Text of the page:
3月 302017
 

Users frequently ask how to plot their data as markers on a map. There are several ways to do this using SAS software. If you're a Visual Analytics user, you can do it using a point-and-click interface. But if you're a coder, you might need a little help... In this [...]

The post Plotting markers on a map at zip code locations, using GMap or SGplot appeared first on SAS Learning Post.

3月 292017
 

In 1990, the internet took on its most recognizable form. It brought connection, knowledge and speed that was previously inaccessible. Fast-forward 27 years, and I get asked a lot about the most recent form of the internet – the internet of things (IoT). And while I think the current possibilities [...]

3 best practices to prepare for the future of IoT was published on SAS Voices by Oliver Schabenberger

3月 292017
 

Lists are collections of objects. SAS/IML 14.2 supports lists as a way to store matrices, data tables, and other lists in a single object that you can pass to functions. SAS/IML lists automatically grow if you add new items to them and shrink if you remove items. You can also modify existing items. You can use indices to refer to items of a list, or you can assign names to the items to create a named list.

Create a list

You can create a list by using the ListSetItem subroutine to assign a value to each item:

proc iml;
L = ListCreate(2);                  /* L is two-item list */
call ListSetItem(L, 1, 1:3);        /* 1st item is 1x3 vector */
call ListSetItem(L, 2, {4 3, 2 1}); /* 2nd item is 2x2 matrix */

The arguments for the ListSetItem subroutine are list, index, and value, which is the same order that you use when you assign a value to a matrix element, such as A[2] = 5.

If you do not know how many items the list will contain, or if you later want to add additional items, you can use

X = {3 1 4, 2 5 3};                 /* create a 2x3 matrix */
call ListAddItem(L, X);             /* add 3rd item; list grows */

Notice that the syntax for the ListAddItem subroutine only requires the list and the value because the new item is always added to the end of the list. At this point, the list contains three items, as shown below:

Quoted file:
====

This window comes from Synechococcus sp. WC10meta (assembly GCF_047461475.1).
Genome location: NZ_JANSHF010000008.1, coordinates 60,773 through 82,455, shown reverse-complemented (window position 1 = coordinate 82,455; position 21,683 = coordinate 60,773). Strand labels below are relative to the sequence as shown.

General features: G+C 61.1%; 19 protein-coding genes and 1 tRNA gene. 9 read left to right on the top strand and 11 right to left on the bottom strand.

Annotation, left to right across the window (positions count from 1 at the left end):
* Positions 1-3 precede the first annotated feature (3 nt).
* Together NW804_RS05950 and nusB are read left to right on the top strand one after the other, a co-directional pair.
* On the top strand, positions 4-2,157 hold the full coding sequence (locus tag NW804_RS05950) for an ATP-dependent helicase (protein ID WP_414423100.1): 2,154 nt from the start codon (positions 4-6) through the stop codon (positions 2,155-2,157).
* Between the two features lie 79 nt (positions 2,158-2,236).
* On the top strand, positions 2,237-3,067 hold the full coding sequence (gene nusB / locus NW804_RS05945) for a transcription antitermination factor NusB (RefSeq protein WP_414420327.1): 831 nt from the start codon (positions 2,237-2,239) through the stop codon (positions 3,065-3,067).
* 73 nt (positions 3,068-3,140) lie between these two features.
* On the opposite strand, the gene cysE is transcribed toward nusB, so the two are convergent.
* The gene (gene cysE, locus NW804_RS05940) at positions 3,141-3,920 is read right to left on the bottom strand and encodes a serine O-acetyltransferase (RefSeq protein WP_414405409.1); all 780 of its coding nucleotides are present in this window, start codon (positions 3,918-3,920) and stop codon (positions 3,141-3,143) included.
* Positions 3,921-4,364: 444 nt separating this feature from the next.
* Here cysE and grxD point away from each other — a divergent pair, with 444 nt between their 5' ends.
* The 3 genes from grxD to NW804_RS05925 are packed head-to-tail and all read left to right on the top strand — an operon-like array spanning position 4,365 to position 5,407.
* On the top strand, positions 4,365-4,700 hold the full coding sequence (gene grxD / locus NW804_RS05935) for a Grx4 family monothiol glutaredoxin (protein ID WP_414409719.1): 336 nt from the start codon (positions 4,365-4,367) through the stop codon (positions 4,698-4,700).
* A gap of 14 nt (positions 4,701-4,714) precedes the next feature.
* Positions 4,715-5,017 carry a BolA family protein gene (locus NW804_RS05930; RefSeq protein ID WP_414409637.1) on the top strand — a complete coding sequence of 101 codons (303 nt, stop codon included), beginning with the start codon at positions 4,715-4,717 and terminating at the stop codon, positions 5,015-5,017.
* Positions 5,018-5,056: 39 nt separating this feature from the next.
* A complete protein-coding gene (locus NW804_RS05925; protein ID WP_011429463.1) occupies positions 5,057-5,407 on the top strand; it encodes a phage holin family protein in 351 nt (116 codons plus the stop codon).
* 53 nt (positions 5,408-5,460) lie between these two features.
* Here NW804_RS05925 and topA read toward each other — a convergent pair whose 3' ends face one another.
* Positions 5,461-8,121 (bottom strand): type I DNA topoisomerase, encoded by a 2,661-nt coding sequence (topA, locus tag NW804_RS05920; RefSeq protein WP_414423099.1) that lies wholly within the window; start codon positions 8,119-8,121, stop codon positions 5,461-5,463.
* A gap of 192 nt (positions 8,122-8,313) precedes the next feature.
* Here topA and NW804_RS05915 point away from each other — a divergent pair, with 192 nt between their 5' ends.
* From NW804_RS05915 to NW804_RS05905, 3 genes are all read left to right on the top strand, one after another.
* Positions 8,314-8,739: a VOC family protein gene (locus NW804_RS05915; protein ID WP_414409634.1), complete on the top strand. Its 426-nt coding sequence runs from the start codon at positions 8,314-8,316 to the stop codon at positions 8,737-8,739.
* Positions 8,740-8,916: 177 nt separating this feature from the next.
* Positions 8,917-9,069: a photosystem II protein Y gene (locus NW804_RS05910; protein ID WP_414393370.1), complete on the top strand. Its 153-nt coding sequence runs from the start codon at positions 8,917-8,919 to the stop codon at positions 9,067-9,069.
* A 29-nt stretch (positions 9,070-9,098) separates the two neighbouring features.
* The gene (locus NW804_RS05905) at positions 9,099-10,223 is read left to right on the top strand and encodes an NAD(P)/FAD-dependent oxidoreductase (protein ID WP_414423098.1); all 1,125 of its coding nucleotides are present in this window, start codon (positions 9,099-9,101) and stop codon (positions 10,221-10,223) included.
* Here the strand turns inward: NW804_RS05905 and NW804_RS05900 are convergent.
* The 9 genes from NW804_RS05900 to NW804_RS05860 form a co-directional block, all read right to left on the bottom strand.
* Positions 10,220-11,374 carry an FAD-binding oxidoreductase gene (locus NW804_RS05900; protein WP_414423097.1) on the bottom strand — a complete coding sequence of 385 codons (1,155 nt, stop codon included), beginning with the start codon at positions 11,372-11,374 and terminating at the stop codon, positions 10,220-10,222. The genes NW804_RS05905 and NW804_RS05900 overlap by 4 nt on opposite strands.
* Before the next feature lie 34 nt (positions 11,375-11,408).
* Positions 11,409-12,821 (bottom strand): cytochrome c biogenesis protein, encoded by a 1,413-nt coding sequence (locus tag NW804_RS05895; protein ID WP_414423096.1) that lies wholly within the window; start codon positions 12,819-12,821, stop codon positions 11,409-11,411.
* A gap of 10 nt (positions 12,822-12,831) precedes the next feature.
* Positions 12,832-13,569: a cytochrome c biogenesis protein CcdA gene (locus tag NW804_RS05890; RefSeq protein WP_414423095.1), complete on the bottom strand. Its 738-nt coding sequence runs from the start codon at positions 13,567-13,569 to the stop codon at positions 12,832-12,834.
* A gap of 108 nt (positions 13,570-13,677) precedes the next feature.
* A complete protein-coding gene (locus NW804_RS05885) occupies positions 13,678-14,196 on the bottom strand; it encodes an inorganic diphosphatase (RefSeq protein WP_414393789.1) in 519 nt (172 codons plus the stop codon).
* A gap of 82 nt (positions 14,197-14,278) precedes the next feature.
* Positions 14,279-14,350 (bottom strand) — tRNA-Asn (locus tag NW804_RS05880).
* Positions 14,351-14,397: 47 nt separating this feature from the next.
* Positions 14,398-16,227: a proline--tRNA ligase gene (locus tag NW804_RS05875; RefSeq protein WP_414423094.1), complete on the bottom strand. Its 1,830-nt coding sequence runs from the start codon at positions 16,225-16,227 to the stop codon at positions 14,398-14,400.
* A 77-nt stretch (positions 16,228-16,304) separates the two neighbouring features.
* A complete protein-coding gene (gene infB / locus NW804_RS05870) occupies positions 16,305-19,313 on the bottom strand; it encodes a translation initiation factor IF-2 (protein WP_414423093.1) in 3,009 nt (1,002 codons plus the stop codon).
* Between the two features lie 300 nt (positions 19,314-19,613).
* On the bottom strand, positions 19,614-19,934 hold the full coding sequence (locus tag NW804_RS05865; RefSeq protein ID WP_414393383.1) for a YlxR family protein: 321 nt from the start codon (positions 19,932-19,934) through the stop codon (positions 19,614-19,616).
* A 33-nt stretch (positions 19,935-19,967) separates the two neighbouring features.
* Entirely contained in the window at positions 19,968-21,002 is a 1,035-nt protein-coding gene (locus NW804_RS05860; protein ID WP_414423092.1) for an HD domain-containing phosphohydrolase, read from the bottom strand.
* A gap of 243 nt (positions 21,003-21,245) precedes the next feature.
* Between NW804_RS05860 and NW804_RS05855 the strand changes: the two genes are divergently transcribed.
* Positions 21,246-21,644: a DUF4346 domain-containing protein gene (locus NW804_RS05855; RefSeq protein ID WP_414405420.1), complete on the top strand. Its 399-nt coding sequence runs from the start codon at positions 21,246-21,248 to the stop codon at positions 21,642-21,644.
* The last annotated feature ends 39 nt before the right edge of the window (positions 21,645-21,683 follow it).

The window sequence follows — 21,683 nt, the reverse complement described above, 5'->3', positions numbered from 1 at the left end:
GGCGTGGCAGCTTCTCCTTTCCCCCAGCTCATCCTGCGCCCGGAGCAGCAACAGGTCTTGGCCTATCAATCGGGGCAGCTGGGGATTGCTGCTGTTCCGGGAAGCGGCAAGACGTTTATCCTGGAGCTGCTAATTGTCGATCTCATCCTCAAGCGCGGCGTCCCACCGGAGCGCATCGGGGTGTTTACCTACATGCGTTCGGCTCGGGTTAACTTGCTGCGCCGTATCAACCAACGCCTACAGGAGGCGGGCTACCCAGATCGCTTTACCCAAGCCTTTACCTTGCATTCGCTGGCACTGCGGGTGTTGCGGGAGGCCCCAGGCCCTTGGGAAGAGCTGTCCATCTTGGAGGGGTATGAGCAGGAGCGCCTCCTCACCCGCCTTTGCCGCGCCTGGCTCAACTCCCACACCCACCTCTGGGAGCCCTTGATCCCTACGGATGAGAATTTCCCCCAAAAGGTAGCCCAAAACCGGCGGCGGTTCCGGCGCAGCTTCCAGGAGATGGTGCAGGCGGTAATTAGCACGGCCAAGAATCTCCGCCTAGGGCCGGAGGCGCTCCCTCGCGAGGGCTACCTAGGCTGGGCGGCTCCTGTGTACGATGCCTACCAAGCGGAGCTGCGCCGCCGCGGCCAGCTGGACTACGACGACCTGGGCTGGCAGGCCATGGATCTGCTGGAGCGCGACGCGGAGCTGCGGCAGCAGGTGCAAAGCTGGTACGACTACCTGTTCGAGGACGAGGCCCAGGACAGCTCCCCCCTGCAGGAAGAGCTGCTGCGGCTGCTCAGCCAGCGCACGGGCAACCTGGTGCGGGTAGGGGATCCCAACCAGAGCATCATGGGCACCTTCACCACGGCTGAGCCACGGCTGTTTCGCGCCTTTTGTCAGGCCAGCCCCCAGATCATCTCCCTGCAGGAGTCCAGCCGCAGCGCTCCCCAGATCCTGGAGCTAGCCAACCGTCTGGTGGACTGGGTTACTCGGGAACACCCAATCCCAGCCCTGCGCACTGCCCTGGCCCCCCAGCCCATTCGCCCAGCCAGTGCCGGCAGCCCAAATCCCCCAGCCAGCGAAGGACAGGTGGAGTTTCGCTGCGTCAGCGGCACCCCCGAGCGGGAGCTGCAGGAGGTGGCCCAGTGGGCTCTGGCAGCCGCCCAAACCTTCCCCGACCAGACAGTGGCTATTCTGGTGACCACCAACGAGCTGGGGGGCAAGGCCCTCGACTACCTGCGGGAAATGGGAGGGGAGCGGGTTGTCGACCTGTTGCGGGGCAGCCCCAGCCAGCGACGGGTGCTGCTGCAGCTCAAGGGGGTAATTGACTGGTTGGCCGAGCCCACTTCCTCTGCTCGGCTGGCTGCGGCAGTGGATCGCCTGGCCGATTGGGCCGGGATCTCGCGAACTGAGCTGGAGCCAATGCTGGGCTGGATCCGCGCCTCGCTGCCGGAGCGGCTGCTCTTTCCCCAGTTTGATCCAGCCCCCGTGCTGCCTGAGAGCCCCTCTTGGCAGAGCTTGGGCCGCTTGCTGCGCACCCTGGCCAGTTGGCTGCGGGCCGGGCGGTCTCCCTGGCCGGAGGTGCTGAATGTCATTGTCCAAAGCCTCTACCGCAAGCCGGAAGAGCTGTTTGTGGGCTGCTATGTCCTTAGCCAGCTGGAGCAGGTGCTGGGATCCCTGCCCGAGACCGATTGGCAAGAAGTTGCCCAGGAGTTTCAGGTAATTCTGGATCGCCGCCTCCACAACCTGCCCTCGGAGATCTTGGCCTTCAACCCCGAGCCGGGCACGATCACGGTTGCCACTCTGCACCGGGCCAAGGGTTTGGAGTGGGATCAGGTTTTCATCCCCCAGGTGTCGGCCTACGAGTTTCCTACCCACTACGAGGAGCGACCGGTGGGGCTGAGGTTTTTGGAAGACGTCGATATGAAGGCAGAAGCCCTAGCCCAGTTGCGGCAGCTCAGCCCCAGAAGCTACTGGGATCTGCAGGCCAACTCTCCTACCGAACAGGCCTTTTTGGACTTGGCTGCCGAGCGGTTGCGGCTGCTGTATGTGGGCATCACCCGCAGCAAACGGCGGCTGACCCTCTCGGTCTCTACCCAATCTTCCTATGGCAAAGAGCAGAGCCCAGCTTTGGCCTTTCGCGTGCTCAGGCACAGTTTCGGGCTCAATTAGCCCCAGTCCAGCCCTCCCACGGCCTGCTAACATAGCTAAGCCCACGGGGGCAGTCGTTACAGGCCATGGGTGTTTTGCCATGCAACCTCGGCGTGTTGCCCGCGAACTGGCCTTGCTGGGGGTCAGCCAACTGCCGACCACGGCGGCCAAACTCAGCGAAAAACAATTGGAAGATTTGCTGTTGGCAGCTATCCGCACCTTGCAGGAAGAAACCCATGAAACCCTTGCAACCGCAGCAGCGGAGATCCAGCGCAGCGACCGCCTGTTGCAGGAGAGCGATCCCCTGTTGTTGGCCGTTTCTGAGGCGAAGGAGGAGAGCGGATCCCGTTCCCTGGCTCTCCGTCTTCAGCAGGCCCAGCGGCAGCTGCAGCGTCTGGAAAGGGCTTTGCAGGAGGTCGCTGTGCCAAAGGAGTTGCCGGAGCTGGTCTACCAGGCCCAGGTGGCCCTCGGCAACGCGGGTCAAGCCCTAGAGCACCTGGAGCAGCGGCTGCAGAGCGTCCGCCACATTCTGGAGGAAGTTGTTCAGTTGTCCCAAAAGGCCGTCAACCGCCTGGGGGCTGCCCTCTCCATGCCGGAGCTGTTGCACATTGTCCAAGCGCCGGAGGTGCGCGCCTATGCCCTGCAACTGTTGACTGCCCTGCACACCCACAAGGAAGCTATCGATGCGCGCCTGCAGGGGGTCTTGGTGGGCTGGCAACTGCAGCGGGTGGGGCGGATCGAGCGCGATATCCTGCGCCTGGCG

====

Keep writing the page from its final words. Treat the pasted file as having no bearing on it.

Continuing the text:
Items in a SAS/IML list can be different shapes and sizes

Insert, modify, and delete list items

A convenient feature of SAS/IML lists is that they automatically resize. You can insert new items into any position in the list. You can also replace an existing item or delete an item. The following statements demonstrate modifying an existing list.

call ListInsertItem(L, 2, -1:1);    /* insert new item before item 2; list grows */
call ListSetItem(L, 1, {A B, C D}); /* replace 1st item with 2x2 character matrix */
call ListDeleteItem(L, 3);          /* delete 3rd item; list shrinks */

The arguments for k, existing higher-indexed items are also renumbered. (Conceptually, items "move to the left.") After the previous sequence of operations, the list contains the following items:

You can insert, modify, and delete items in a SAS/IML list

Create named lists

In the previous section, the list acted like a dynamic array: it stored items that you could access by using indices such as 1, 2, and 3. For some applications, it makes more sense to name the list items and refer to the items by their names rather than their positions. This is similar to "structs" in some languages, where you can refer to members of a struct by name.

For example, suppose a teacher wants to store information about students in her classes. For each student, she might want to store the student's name, class, and test scores. The following statements create a SAS/IML list that has three items named "Name", "Class", and "Scores". The items are then assigned values:

Student = ListCreate({"Name" "Class" "Scores"});  /* create named list with 3 items */
call ListSetItem(Student, "Name", "Ron");         /* set "name" value for student */
call ListSetItem(Student, "Class", "Statistics"); /* set "class" value  for student */
Tests = {100 97 94 100 100};                      /* test scores */
call ListSetItem(Student, "Scores", Tests);       /* set "scores" value for student */

Although you can still use positional indices to access list items ("Ron" is the first item, "Statistics" is the second item, ...), you can also use the name of items. For example, to extract the test scores into a SAS/IML matrix or vector, you can use

s = ListGetItem(Student, "Scores");               /* get test scores from list */

Lists are for storing items, not for computing. You cannot add, subtract, or multiply lists. However, the example shows that you can extract an item into a matrix and subsequently perform algebraic operations on the matrix.

Lists of lists

Lists can contain sublists. In this way you can represent nested or hierarchical data. For example, the teacher might want to store information about several students. If information about each student is stored in a list, then she can use a list of lists to store information about multiple students.

The following statements create a list called All. The first student ("Ron") is added to the list, which means that the item is a copy of the Student list. Then information about a second student ("Karl") is stored in the Student list and copied into the All list as a second item. This process could continue until all students are stored in the list.

All = ListCreate();                  /* empty list */
call ListAddItem(All, Student);      /* add "Ron" to list */
 
call ListSetItem(Student, "Name", "Karl");